New Research Project on Future Food Cultures in the Wake of the Climate Crisis

Professor of English Johan Höglund at the Department of Languages and the cutting-edge research centre LNUC Concurrences at Linnaeus University, is awarded 2.8 million SEK from Formas, the government research council for sustainable development, for the project “Future Food Imaginaries in Global Climate Fiction”. This is a project about how film and literature imagine future food habits and the affect these can have on the ongoing climate emergency.

Climate research shows that the climate emergency will radically transform our food habits and that we must begin eating in more sustainable ways.

The purpose of Johan Höglund’s project is to study how the genre climate fiction imagines that human societies will react and adapt to this profound transformation.

The project analyses climate fiction from three different regions where the climate crisis is experienced very differently: the Nordic region, North America and Sub-Saharan Africa.

"I am enormously glad for this funding! To change the way we eat entails not only a profound systems change, it is also a great cultural challenge since food and eating are intimately connected to cultural heritage and identity. That is why humanities research is needed as a complement to the sciences", says Johan Höglund.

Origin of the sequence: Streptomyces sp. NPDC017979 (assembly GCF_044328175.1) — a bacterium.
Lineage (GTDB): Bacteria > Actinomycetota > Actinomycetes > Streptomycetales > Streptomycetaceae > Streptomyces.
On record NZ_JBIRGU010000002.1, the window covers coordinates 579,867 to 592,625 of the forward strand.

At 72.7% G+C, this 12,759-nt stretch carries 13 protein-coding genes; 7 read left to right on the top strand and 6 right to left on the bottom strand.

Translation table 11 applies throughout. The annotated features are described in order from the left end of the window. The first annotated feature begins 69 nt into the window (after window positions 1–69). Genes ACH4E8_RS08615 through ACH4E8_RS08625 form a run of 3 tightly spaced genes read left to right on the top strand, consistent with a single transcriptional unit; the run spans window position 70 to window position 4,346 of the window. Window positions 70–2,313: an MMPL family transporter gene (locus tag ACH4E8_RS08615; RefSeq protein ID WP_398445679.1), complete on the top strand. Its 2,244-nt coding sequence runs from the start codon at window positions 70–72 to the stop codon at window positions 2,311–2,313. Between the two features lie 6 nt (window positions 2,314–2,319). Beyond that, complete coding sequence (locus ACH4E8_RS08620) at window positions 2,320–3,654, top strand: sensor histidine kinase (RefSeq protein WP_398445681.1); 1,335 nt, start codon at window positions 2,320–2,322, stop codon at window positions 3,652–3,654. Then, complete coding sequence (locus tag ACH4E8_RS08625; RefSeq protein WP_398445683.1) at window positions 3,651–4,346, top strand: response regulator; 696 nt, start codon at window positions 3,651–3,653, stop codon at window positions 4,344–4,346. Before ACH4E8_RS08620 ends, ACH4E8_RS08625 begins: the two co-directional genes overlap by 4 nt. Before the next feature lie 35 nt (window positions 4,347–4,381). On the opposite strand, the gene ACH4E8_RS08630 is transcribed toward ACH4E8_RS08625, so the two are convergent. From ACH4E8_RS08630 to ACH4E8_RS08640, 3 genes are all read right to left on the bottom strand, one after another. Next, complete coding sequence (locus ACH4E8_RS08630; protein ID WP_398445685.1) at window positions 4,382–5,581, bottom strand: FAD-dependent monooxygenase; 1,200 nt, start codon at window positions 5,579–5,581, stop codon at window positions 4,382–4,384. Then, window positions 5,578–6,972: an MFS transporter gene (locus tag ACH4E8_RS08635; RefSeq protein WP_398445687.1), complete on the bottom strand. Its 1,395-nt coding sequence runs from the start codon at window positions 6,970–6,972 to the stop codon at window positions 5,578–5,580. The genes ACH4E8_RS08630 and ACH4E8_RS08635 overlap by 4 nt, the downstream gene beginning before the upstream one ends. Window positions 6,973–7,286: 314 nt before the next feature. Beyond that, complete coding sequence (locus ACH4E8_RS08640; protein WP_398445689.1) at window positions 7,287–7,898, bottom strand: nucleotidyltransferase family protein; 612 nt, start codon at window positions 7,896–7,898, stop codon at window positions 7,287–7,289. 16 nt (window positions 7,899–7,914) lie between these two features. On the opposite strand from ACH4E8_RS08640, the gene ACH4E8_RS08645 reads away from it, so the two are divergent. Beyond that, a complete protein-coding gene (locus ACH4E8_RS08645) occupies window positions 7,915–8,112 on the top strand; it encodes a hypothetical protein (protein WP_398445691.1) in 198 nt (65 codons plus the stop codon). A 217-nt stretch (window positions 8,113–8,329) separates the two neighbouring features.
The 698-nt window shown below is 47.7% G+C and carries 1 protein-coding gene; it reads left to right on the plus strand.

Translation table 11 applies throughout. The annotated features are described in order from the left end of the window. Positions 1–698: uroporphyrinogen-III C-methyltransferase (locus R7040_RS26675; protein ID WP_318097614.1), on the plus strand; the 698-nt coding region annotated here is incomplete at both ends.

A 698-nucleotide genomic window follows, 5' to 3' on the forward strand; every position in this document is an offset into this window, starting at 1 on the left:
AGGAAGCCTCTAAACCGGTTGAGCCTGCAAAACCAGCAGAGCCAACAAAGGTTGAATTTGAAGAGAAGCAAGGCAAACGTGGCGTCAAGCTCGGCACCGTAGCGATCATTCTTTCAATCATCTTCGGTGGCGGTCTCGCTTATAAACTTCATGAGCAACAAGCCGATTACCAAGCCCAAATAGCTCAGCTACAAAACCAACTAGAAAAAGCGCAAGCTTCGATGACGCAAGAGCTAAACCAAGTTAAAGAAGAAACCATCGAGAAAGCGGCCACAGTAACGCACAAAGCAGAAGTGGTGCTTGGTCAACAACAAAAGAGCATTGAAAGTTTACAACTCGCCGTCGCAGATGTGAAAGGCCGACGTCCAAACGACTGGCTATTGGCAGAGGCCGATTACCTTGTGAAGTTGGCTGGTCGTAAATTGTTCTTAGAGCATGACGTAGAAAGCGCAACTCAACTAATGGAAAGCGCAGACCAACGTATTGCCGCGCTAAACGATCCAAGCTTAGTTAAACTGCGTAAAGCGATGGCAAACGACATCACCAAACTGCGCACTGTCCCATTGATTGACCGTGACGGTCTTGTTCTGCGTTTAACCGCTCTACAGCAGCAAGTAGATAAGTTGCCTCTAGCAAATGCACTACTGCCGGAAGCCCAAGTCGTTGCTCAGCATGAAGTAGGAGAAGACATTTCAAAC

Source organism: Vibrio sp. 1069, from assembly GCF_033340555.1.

Höglund points out that it might be difficult to understand what a temperature rise of 2 or 3 degrees entails, but if you focus on what this change means for our food, the climate emergency becomes more concrete and understandable.

"Climate fiction helps us understand both how we must change our food habits in the present, and the futures that await if we don’t. Our food cultures have a long tradition, but they also change constantly. Gastronomic schools, the food market, and food journals play an important part of that development."

Höglund’s project is conducted in collaboration with researchers from Finland, South Africa and the USA, and aims to both publish academic research articles and to reach out to food markets, media and schools of gastronomy at universities around the world. By conducting the project in conversation with important actors in gastronomy and the food sector, it is more likely that the project has an influence on society.